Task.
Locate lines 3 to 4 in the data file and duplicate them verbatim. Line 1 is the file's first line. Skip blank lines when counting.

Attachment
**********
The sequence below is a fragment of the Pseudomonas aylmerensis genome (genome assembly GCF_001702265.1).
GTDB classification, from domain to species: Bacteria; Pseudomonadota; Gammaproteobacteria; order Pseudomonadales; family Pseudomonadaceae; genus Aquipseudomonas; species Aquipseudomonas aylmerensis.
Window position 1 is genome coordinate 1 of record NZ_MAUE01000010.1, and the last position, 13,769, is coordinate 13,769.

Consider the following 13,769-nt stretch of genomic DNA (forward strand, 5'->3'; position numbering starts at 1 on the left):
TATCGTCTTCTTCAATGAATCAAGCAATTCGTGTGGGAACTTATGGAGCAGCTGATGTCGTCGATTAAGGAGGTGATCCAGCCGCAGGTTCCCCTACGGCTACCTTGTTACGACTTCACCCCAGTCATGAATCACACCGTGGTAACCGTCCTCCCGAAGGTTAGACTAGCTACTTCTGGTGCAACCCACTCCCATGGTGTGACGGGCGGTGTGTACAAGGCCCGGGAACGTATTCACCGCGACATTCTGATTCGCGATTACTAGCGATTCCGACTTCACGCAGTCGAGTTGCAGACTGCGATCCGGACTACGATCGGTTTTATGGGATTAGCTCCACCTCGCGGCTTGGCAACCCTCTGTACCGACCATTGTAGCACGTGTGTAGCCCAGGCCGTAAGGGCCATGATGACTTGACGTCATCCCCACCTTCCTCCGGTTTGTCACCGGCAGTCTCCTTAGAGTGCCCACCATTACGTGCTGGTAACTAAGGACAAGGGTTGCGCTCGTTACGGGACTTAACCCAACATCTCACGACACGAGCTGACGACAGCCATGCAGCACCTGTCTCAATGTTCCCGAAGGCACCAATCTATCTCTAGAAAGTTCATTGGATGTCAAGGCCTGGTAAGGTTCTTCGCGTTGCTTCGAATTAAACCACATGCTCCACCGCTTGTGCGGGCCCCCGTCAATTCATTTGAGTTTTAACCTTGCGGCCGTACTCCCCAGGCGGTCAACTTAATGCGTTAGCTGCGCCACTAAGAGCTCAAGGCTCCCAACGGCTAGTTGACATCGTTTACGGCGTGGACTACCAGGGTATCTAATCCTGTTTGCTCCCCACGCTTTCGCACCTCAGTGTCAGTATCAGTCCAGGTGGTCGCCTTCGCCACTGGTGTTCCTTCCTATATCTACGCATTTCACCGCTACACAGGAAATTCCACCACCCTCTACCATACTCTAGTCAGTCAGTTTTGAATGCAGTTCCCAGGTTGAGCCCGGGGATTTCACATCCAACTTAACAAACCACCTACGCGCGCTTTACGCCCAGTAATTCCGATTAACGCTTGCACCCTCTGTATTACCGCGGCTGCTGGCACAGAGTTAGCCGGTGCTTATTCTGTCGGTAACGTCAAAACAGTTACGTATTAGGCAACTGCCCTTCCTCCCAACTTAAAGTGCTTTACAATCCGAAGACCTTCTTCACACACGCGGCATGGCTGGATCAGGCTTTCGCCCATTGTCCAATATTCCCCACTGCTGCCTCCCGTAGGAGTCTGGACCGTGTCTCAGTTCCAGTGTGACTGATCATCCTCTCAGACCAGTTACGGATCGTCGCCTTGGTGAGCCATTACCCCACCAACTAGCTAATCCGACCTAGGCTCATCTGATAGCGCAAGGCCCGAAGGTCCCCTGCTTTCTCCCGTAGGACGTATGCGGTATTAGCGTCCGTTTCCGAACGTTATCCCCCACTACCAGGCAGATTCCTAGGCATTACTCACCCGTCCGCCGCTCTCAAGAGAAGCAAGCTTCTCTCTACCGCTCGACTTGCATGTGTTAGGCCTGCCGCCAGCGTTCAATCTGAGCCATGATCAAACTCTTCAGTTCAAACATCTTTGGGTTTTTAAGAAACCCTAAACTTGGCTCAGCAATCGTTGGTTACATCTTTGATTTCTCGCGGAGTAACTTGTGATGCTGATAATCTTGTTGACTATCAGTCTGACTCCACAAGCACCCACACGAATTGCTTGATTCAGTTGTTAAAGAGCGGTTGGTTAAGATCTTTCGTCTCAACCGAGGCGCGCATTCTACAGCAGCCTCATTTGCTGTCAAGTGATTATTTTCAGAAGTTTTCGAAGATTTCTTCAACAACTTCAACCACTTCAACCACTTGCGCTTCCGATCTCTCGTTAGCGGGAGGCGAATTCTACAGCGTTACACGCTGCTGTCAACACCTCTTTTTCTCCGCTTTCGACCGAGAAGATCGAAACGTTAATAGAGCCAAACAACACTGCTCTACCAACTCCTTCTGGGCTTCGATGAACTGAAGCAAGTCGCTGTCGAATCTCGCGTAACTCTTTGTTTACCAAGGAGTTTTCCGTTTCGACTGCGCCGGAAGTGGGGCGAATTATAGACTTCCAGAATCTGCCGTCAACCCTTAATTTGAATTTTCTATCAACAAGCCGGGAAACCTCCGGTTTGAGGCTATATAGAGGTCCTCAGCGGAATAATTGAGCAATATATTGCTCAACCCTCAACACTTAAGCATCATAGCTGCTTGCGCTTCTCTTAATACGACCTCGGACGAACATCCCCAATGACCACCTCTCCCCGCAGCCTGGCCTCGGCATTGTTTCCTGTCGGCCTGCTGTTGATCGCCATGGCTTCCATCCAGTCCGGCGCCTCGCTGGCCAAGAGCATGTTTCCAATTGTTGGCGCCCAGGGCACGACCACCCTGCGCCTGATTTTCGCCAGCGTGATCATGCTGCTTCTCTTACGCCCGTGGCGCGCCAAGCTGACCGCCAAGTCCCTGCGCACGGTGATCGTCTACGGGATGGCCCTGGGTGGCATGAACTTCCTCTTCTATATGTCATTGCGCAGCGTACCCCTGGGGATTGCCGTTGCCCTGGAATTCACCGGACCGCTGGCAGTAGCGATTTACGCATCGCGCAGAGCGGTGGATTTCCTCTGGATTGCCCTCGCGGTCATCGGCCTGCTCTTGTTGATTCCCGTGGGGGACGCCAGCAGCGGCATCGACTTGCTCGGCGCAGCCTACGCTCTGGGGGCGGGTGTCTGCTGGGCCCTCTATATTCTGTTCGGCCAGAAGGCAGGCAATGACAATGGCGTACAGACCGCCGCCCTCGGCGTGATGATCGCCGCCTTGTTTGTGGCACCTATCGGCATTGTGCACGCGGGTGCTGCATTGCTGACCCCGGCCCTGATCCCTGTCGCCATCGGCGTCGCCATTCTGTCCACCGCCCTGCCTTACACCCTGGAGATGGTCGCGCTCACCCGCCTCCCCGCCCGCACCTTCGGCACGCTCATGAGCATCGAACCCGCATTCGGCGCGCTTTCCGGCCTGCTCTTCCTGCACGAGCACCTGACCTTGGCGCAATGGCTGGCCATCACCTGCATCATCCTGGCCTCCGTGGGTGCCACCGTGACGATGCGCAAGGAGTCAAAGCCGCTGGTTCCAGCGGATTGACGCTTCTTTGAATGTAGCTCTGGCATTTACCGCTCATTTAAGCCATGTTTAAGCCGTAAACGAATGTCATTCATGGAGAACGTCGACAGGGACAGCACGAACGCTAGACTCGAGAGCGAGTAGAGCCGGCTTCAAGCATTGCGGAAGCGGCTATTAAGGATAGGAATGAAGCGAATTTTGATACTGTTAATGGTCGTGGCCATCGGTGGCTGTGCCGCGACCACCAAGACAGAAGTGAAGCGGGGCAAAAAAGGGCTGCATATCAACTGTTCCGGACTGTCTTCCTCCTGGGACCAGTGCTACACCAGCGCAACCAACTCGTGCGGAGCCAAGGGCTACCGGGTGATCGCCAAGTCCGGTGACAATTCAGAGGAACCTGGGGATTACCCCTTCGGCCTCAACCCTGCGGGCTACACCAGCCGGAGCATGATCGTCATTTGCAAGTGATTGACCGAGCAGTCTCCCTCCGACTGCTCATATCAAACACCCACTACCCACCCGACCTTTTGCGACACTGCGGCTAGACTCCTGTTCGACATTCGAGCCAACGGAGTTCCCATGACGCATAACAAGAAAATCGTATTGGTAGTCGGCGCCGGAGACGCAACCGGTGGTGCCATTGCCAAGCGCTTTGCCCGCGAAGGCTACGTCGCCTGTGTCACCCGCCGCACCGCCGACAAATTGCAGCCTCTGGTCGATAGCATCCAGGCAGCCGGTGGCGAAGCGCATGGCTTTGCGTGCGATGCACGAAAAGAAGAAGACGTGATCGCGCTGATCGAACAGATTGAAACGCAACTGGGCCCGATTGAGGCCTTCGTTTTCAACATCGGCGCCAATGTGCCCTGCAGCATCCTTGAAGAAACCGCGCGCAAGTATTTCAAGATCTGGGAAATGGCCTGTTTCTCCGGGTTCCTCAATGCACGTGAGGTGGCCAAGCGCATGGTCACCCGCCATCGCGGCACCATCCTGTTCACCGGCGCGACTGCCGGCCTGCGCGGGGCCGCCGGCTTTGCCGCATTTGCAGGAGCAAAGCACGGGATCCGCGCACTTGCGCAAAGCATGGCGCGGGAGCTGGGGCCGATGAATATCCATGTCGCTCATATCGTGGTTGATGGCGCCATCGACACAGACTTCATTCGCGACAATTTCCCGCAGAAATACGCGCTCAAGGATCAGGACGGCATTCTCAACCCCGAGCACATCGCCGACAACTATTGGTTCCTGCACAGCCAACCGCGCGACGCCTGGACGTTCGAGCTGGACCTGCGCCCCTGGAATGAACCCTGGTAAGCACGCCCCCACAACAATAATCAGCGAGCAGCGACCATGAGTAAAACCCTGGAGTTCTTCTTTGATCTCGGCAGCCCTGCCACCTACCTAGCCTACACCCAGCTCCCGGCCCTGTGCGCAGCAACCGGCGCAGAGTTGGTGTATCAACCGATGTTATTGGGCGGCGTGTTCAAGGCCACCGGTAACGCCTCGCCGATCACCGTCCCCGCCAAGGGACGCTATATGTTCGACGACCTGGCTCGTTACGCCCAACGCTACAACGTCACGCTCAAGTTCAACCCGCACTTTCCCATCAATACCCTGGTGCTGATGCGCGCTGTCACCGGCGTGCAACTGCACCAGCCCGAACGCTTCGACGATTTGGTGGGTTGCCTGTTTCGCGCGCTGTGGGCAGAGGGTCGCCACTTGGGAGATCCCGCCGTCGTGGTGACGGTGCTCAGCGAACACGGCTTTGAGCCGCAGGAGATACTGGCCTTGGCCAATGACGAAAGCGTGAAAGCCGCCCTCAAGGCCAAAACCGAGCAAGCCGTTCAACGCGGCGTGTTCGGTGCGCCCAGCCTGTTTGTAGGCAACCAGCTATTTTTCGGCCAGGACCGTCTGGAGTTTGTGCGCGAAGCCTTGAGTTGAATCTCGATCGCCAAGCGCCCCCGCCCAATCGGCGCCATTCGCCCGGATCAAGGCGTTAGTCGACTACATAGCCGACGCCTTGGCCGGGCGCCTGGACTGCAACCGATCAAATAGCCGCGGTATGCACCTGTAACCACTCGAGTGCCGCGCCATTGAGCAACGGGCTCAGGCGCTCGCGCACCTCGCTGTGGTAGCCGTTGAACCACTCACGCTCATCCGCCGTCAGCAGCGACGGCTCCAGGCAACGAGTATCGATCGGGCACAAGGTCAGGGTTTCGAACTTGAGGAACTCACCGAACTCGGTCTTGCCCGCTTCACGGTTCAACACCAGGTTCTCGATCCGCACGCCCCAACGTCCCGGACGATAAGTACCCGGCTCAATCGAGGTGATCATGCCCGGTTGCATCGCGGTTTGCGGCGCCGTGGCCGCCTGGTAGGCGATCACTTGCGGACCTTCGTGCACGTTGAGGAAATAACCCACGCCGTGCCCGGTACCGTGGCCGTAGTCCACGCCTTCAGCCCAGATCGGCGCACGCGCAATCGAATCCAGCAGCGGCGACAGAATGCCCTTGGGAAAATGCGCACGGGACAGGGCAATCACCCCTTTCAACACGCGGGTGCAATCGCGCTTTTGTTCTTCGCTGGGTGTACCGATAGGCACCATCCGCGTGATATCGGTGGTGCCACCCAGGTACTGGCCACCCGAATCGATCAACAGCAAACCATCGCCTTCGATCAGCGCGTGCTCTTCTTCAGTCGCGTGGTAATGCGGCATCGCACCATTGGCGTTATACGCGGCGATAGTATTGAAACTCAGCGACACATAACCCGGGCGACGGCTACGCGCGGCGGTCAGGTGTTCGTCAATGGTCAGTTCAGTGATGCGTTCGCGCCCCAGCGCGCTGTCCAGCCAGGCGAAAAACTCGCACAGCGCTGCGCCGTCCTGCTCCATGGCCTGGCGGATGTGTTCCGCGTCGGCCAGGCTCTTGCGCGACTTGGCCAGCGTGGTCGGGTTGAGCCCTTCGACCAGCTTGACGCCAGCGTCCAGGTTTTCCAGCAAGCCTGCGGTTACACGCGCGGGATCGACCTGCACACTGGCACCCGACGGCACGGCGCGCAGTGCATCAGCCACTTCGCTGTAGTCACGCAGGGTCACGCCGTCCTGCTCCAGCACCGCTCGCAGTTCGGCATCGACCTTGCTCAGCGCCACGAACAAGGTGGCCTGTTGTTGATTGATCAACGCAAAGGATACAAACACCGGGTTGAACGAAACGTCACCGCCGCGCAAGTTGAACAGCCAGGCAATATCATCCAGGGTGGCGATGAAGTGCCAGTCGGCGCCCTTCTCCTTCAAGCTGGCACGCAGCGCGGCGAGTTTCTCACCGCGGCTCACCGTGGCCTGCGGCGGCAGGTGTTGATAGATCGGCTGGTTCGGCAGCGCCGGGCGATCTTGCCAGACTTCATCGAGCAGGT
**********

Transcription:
Window position 1 is genome coordinate 1 of record NZ_MAUE01000010.1, and the last position, 13,769, is coordinate 13,769.

Consider the following 13,769-nt stretch of genomic DNA (forward strand, 5'->3'; position numbering starts at 1 on the left):